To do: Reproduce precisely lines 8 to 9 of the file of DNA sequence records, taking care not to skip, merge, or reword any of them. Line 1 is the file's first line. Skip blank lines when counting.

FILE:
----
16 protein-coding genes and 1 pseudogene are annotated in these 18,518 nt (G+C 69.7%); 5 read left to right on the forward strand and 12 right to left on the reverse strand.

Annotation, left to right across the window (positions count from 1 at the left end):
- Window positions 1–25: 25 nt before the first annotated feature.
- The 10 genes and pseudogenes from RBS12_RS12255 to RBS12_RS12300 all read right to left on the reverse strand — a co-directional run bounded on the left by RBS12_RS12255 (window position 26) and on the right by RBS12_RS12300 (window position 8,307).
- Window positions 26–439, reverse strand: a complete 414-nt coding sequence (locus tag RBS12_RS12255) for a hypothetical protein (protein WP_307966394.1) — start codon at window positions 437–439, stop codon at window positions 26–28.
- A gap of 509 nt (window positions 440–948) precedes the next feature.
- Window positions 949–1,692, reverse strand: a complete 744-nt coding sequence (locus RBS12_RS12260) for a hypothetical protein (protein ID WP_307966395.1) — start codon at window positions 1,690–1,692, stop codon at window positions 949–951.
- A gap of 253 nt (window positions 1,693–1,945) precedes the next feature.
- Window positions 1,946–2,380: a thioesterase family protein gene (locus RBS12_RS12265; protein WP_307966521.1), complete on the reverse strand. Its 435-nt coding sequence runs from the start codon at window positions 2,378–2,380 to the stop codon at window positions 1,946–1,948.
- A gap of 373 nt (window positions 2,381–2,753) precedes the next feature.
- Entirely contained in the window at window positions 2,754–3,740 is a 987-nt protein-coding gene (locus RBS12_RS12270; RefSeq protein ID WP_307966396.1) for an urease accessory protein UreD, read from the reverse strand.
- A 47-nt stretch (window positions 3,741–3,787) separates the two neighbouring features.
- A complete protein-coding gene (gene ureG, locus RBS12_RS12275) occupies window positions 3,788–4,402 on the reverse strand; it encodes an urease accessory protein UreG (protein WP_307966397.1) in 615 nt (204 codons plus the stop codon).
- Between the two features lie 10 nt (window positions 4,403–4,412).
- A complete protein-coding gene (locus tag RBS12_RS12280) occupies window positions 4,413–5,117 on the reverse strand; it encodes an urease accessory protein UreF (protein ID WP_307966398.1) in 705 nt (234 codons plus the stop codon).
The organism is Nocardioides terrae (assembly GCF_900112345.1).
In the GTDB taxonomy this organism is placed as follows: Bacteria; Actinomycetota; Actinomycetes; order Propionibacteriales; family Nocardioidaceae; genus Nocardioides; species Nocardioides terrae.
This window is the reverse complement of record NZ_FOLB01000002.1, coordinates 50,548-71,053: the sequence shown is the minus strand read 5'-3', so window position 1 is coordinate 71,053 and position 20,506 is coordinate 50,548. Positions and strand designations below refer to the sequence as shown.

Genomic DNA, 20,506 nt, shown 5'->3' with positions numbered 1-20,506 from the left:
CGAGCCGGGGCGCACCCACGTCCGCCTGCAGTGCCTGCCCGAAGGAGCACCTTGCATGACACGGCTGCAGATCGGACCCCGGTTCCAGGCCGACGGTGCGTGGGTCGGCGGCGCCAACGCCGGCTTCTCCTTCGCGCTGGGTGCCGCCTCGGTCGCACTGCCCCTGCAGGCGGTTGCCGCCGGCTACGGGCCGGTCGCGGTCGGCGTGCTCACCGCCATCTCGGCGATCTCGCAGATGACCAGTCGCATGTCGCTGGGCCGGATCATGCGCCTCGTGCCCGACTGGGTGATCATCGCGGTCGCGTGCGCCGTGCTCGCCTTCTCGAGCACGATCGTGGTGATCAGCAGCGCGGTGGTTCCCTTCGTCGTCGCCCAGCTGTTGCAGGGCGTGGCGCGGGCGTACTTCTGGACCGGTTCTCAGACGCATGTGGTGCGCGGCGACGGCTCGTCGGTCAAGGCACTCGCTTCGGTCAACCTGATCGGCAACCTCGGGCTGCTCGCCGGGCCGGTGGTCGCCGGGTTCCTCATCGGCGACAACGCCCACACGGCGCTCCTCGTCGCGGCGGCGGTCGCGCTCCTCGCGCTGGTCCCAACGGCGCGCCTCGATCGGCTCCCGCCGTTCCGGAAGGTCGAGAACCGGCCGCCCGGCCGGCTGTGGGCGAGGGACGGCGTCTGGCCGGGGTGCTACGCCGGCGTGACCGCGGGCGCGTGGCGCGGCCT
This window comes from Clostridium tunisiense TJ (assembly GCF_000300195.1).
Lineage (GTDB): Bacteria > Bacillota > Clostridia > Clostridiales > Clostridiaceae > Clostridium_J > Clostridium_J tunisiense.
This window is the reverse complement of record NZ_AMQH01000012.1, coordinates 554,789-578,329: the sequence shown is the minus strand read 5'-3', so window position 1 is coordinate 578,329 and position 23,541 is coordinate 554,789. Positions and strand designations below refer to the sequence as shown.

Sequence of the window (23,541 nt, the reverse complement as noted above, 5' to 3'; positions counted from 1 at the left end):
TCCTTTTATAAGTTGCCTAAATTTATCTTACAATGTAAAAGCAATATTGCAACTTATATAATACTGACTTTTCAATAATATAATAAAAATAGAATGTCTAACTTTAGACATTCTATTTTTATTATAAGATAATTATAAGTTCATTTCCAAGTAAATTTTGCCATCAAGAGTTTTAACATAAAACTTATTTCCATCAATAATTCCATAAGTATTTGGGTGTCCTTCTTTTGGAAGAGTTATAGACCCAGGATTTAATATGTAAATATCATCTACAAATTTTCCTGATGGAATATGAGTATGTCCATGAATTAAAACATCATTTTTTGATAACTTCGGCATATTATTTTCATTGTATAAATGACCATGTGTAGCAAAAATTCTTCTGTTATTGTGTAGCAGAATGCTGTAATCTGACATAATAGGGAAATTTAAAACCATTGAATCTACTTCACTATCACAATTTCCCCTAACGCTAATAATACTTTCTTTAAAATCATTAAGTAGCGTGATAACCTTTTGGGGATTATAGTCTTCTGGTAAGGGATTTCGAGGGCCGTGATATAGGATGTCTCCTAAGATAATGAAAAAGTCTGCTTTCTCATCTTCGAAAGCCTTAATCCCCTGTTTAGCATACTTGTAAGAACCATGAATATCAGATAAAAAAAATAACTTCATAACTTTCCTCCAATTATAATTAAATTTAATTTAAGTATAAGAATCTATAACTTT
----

- A gap of 253 nt (window positions 1,693–1,945) precedes the next feature.
- Window positions 1,946–2,380: a thioesterase family protein gene (locus RBS12_RS12265; protein WP_307966521.1), complete on the reverse strand. Its 435-nt coding sequence runs from the start codon at window positions 2,378–2,380 to the stop codon at window positions 1,946–1,948.